"The pleasure's all mine, Joe," Trent replied with an uneasy smile. "I know how long you've wanted to say 'I told you so,' so …"

"Nope," the redhead shrugged. "But I have wanted to talk to you," he nodded at the older man. "I wanted to tell you what I think of you."

"I don't care what you think," Gaithers pulled his arm out of Joey's grip and straightened out his suit jacket. "You've been another bad influence on my son and you're nothing to me, you fatherless bastard!"

"Fatherless, maybe," Joey countered. "But my parents were married before they had me, so you have the last part wrong."

"You needed a stronger hand, too."

"Like you?" the redhead laughed. "No thanks. I'd rather be fatherless."

"So would I," Trent added dully.

"Well, you're not," another voice spoke up from the doorway.

They all looked over to find a fuming Cody standing there with his hands on his hips. He looked ready to do battle and his gaze was zeroed in on Gaithers with undisguised hatred rolling off him in waves.

"I believe I told you the other day your presence is not welcome here, Mr. Gaithers."

"I came for my son!"

"You mean you came for MY son!" Cody shot back. "You told him he wasn't yours anymore."

"People say a lot of things in anger," the other man shrugged unconvincingly.

"Yeah, and that spade to the head wasn't meant to be taken personally either, I imagine?"

Gaithers was ready to slap the lot of them. How dare they interfere with his family? Trent had had a week to come to terms with his new future, and he should have been ready to come home by now.

"You want me to change to make you happy," Trent said quietly, drawing his father's icy gaze back to him. "But my happiness doesn't matter at all to you, does it?"

"The therapy works, son," he sighed. "You'll see. Then we'll all be happy."

"No matter what I do, you'll never be happy."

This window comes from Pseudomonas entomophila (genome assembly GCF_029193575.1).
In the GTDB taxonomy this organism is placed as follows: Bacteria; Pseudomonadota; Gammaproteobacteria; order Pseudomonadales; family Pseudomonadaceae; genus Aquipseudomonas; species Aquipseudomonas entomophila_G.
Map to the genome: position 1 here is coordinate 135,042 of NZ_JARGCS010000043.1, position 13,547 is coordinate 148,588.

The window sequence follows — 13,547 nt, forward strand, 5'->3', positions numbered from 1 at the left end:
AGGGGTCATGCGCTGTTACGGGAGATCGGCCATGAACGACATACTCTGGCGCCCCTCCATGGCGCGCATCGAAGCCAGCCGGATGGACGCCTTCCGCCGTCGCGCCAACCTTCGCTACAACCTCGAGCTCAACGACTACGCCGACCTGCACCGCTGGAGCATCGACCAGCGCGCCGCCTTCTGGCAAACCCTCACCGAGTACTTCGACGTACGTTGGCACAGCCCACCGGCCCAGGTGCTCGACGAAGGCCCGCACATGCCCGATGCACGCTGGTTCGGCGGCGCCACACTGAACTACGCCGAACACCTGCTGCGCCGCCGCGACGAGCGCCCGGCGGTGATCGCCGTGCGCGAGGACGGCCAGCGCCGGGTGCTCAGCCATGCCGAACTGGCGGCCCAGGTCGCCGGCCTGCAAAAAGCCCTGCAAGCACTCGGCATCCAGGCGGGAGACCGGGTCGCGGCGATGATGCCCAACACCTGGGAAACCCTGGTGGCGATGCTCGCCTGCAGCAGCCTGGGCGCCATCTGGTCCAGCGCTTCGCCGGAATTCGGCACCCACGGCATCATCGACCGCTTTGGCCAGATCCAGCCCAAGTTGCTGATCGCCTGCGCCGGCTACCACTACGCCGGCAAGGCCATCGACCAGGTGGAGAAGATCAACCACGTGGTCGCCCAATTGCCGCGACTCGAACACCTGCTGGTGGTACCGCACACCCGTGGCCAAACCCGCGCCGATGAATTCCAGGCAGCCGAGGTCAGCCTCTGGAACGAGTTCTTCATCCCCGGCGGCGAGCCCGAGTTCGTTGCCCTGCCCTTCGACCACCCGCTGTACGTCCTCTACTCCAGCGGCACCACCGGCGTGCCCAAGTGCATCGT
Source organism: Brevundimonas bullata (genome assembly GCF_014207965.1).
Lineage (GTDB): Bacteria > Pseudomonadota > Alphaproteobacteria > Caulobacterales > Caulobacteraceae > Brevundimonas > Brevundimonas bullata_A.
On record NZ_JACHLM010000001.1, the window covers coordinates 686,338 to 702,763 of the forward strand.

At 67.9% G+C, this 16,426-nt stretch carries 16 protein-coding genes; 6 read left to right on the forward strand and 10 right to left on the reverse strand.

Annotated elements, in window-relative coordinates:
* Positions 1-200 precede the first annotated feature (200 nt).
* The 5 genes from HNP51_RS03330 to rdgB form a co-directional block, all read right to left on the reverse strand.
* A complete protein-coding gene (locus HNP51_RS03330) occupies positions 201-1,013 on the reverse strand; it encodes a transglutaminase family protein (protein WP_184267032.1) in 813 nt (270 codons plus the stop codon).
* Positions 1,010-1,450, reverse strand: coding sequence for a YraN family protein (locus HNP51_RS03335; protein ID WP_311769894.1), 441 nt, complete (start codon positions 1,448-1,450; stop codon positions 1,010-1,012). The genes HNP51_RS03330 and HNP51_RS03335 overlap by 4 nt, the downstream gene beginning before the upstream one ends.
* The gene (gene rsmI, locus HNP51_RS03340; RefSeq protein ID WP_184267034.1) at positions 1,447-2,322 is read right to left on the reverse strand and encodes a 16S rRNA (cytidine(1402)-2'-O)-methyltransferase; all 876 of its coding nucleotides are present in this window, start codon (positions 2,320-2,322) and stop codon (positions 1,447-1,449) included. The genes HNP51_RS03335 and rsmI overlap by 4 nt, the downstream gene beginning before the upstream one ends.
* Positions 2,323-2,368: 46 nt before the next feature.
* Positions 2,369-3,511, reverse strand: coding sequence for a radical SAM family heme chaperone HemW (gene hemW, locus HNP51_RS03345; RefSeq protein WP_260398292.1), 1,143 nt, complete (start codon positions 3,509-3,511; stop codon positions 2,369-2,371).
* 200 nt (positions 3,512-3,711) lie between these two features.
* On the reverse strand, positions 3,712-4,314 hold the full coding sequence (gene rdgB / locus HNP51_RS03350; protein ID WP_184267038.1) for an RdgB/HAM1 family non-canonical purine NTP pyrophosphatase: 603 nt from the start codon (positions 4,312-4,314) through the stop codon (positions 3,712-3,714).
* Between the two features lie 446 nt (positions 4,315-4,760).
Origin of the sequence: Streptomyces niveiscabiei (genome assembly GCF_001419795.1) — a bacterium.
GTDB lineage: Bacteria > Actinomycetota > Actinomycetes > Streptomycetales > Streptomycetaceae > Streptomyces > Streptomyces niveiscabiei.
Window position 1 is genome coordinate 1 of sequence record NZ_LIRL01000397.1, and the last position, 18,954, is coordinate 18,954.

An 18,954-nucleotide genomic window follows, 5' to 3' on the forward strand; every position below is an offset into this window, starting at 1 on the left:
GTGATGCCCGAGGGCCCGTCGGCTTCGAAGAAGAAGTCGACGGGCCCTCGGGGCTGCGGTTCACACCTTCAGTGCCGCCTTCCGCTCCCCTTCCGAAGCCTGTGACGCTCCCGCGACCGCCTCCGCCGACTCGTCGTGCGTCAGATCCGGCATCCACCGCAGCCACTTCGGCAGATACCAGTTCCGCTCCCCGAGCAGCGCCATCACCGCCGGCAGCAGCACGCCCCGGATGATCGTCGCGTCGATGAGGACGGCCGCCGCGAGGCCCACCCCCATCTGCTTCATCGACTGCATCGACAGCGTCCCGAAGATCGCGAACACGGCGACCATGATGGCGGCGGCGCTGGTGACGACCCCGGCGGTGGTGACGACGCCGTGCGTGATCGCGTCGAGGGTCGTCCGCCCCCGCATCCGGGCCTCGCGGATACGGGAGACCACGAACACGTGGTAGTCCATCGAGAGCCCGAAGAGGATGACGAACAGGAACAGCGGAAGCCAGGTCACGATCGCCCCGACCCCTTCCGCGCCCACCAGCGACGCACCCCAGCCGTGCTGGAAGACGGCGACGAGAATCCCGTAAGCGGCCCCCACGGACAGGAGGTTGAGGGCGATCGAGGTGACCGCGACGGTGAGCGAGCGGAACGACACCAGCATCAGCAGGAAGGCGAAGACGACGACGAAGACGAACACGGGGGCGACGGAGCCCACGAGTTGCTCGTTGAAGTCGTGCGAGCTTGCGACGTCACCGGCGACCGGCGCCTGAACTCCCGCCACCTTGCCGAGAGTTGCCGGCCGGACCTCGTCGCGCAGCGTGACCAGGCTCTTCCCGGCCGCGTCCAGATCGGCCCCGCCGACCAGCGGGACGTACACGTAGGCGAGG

"This is for your own good."

"Leaving Harvard University is for his own good?" Cody choked. "Oh, you've either got to have the biggest balls known to man or you really are as stupid as you look."

Joey laughed at this as he positioned himself between Trent and his father.

"It's not me you give a damn about," Trent said sadly. "It's you and what people will think when they find out your son is gay."

"You're not gay! Just confused!"

"Oh, no. I'm done being confused. You can't make me into what you want me to be. And no matter how hard you try, you can't keep Tanya from being what she is."

"A lying bitch," Joey interjected.

"If she's lying, as you say," Gaithers taunted, "then you're saying you're not gay."

"I'm gay," Trent affirmed. "Niko's not my boyfriend, though. I'm not dating anyone. Haven't yet."

"So you might be straight."

"It doesn't work that way," Cody said.

"You shut up!"

"Don't you ever talk to him that way," Trent growled dangerously as he rose slowly to his feet, leaning all of weight on his good ankle.

"He's no one to you!"

"No, YOU'RE no one to me," Trent replied with a tear sliding down his cheek. "He's my dad."

Gaithers looked between the three of them in utter shock. "So, in one week, you found yourself a new father?"

"No," Cody corrected with a small grin. "In one day, two new fathers found him. Now I suggest you leave. My husband has a restraining order against you for Trent and this house. And that detective you assaulted would just love another crack at you."

"Fine," Gaithers sniffed, stalking past Cody to the door and yanking it open. "You all deserve each other!"

"That we do," Cody smiled as he shut the door behind him. "Now you," he stared pointedly at Trent, "shouldn't be up. Back down on the couch while I make you and Joseph some lunch."

Trent smiled gratefully as he sat back down.